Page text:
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Research Papers: Fuel Combustion

Long-Term Effects of CO2 Sequestration on Rock Mechanical Properties

[+] Author and Article Information
Wahbi Abdulqader AL-Ameri

Department of Petroleum Engineering,
King Fahd University of
Petroleum and Minerals,
Dhahran 31261, Saudi Arabia;
King Abdul-Aziz Center for Science and
Technology-Technology Innovation Center on
Carbon Capture and Sequestration,
Riyadh 11442, Saudi Arabia
e-mail: wahbi737@gmail.com

Abdulazeez Abdulraheem

Associate Professor
Department of Petroleum Engineering,
King Fahd University of
Petroleum and Minerals,
Dhahran 31261, Saudi Arabia;
King Abdul-Aziz Center for Science and
Technology-Technology Innovation Center on
Carbon Capture and Sequestration,
Riyadh 11442, Saudi Arabia
e-mail: toazeez@gmail.com

Mohamed Mahmoud

Assistant Professor
Department of Petroleum Engineering,
King Fahd University of
Petroleum and Minerals,
Dhahran 31261, Saudi Arabia;
King Abdul-Aziz Center for Science and
Technology-Technology Innovation Center on
Carbon Capture and Sequestration,
Riyadh 11442, Saudi Arabia
e-mails: mmahmoud@kfupm.edu.sa;
mohnasreldin80@gmail.com

Contributed by the Advanced Energy Systems Division of ASME for publication in the JOURNAL OF ENERGY RESOURCES TECHNOLOGY. Manuscript received May 15, 2015; final manuscript received November 2, 2015; published online December 1, 2015. Assoc. Editor: Esmail M. A. Mokheimer.

J. Energy Resour. Technol 138(1), 012201 (Dec 01, 2015) (9 pages) Paper No: JERT-15-1186; doi: 10.1115/1.4032011 History: Received May 15, 2015; Revised November 02, 2015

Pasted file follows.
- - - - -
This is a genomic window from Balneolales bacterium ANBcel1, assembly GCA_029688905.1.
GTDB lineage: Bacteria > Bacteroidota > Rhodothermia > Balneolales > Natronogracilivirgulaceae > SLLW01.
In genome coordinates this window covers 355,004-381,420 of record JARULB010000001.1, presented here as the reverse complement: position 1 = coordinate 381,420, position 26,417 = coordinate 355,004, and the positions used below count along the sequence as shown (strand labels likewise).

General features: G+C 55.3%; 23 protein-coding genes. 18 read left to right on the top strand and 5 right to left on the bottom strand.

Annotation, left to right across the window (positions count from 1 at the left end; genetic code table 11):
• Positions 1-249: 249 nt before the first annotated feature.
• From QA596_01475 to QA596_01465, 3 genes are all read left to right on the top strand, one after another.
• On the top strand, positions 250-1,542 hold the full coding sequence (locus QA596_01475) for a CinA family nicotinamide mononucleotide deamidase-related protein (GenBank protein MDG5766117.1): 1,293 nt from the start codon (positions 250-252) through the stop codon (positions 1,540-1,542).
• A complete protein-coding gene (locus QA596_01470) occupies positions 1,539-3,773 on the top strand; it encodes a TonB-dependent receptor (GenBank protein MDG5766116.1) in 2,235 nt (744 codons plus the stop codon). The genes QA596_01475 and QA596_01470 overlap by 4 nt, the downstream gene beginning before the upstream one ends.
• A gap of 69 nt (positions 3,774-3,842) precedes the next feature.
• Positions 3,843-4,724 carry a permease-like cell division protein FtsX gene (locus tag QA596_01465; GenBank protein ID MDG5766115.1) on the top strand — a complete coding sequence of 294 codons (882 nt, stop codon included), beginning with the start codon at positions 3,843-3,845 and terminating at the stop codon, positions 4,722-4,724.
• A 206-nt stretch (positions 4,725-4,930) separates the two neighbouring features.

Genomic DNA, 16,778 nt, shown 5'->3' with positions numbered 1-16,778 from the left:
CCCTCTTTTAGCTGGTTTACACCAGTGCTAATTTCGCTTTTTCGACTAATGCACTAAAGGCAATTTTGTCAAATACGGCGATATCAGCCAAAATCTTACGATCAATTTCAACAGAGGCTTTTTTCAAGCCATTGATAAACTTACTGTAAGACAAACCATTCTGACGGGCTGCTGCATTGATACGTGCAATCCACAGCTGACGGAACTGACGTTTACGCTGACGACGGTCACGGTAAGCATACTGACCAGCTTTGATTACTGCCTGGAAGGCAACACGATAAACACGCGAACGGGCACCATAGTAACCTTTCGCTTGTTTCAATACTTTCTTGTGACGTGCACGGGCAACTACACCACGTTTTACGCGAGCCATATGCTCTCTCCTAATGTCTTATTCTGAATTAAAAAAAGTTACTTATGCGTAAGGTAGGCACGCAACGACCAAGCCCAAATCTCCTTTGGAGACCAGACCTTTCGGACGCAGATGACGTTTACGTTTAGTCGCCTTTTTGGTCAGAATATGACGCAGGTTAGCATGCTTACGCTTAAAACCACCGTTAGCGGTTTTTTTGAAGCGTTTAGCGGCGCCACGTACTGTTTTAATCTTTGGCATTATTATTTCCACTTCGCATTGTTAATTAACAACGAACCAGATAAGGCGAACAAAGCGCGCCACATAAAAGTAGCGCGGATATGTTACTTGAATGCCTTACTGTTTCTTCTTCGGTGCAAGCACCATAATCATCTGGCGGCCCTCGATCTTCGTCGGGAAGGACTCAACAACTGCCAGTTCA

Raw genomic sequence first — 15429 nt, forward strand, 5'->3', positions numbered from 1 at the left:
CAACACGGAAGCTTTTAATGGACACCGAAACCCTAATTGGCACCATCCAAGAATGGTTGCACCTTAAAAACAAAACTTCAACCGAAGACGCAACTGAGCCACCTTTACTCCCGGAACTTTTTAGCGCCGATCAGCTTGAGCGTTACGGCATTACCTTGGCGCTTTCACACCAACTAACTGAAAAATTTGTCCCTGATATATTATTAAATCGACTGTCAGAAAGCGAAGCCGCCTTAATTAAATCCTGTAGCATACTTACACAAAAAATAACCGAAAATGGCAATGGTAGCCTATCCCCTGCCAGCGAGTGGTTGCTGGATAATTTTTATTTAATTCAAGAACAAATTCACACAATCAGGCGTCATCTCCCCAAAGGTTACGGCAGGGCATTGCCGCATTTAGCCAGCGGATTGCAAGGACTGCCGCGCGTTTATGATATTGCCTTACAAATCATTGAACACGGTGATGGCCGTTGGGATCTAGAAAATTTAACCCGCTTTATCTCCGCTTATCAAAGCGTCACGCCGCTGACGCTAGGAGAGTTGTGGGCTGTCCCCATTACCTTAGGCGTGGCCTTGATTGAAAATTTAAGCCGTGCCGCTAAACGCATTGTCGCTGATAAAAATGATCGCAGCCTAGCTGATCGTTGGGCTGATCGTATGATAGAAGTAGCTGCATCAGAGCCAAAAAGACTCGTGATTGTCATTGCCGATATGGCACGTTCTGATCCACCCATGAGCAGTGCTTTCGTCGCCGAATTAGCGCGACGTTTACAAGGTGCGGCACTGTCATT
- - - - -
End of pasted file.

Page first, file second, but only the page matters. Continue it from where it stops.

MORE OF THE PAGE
The long-term geological sequestration of carbon dioxide (CO2) in underground formations (deep saline aquifers) is the most economically viable option to decrease the emissions of this greenhouse gas in the atmosphere. The injection of CO2 in carbonate aquifers dissolves some of the calcite rock due to the formation of carbonic acid as a result of the interaction between CO2 and brine. This rock dissolution may affect the rock integrity and in turn will affect the rock mechanical properties. The effect of CO2 on the rock mechanical properties is a key parameter to be studied to assess the aquifer performance in the process of geological sequestration and to get a safe and effective long-term storage. The main objective of this study is to address the impact of geological sequestration of CO2 on the mechanical properties of carbonate aquifer and caprocks. In addition, the effect of the storage time on these properties is investigated. In this study, CO2 was injected into the brine-soaked core samples under simulated downhole conditions of high pressure and high temperature (2000 psi and 100 °C). The mechanical properties of these core samples were analyzed using indirect tensile strength (ITS), unconfined compression, and acoustics testing machines. The effect of CO2 sequestration on the engineering operations such as well instability and aquifer compaction will be investigated based on the experimental results. Results showed that CO2 sequestration affected the mechanical properties of the carbonate rocks as well as the caprocks. Long time soaking of CO2 in brine allowed for the formation of enough carbonic acid to react with the cores and this greatly impacted the rock mechanical and acoustic properties. The significant impact of CO2 storage was noted on Khuff limestone (KL), and the good candidate among the carbonate rocks studied here for geological sequestration of CO2 is found to be Indiana limestone (IL). The stress calculations based on the experimental results showed that CO2 may affect the wellbore stability and care should be taken during drilling new wells in the sequestration area. Aquifer compaction based on KL measurements showed that the aquifer will compact 1.25 ft for a 500 ft thick carbonate formation due the CO2 sequestration for 90 days.